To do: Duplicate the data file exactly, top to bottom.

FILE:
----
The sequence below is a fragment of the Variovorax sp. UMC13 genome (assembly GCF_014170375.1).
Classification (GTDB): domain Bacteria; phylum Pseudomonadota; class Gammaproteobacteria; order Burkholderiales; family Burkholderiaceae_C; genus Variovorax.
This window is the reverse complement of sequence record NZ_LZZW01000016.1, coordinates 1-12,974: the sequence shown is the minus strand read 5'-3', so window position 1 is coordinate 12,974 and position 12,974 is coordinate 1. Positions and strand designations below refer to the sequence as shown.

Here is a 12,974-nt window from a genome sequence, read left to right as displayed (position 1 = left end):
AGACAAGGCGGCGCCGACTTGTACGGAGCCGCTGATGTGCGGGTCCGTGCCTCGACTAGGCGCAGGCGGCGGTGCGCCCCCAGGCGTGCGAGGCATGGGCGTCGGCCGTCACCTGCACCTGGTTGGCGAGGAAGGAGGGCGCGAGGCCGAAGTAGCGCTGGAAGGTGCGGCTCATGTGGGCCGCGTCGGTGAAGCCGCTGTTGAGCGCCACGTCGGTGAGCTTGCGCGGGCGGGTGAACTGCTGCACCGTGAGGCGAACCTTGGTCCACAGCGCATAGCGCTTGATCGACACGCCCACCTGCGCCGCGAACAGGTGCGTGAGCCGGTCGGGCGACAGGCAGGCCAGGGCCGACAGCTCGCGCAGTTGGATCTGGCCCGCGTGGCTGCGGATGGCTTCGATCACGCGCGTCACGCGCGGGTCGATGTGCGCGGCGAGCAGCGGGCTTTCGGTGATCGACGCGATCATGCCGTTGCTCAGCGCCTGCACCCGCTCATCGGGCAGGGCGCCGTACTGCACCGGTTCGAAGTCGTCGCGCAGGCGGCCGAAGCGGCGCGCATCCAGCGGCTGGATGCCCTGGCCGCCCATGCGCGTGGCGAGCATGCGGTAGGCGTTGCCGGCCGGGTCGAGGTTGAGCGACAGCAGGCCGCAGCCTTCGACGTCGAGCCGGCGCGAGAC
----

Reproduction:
The sequence below is a fragment of the Variovorax sp. UMC13 genome (assembly GCF_014170375.1).
Classification (GTDB): domain Bacteria; phylum Pseudomonadota; class Gammaproteobacteria; order Burkholderiales; family Burkholderiaceae_C; genus Variovorax.
This window is the reverse complement of sequence record NZ_LZZW01000016.1, coordinates 1-12,974: the sequence shown is the minus strand read 5'-3', so window position 1 is coordinate 12,974 and position 12,974 is coordinate 1. Positions and strand designations below refer to the sequence as shown.

Here is a 12,974-nt window from a genome sequence, read left to right as displayed (position 1 = left end):
AGACAAGGCGGCGCCGACTTGTACGGAGCCGCTGATGTGCGGGTCCGTGCCTCGACTAGGCGCAGGCGGCGGTGCGCCCCCAGGCGTGCGAGGCATGGGCGTCGGCCGTCACCTGCACCTGGTTGGCGAGGAAGGAGGGCGCGAGGCCGAAGTAGCGCTGGAAGGTGCGGCTCATGTGGGCCGCGTCGGTGAAGCCGCTGTTGAGCGCCACGTCGGTGAGCTTGCGCGGGCGGGTGAACTGCTGCACCGTGAGGCGAACCTTGGTCCACAGCGCATAGCGCTTGATCGACACGCCCACCTGCGCCGCGAACAGGTGCGTGAGCCGGTCGGGCGACAGGCAGGCCAGGGCCGACAGCTCGCGCAGTTGGATCTGGCCCGCGTGGCTGCGGATGGCTTCGATCACGCGCGTCACGCGCGGGTCGATGTGCGCGGCGAGCAGCGGGCTTTCGGTGATCGACGCGATCATGCCGTTGCTCAGCGCCTGCACCCGCTCATCGGGCAGGGCGCCGTACTGCACCGGTTCGAAGTCGTCGCGCAGGCGGCCGAAGCGGCGCGCATCCAGCGGCTGGATGCCCTGGCCGCCCATGCGCGTGGCGAGCATGCGGTAGGCGTTGCCGGCCGGGTCGAGGTTGAGCGACAGCAGGCCGCAGCCTTCGACGTCGAGCCGGCGCGAGAC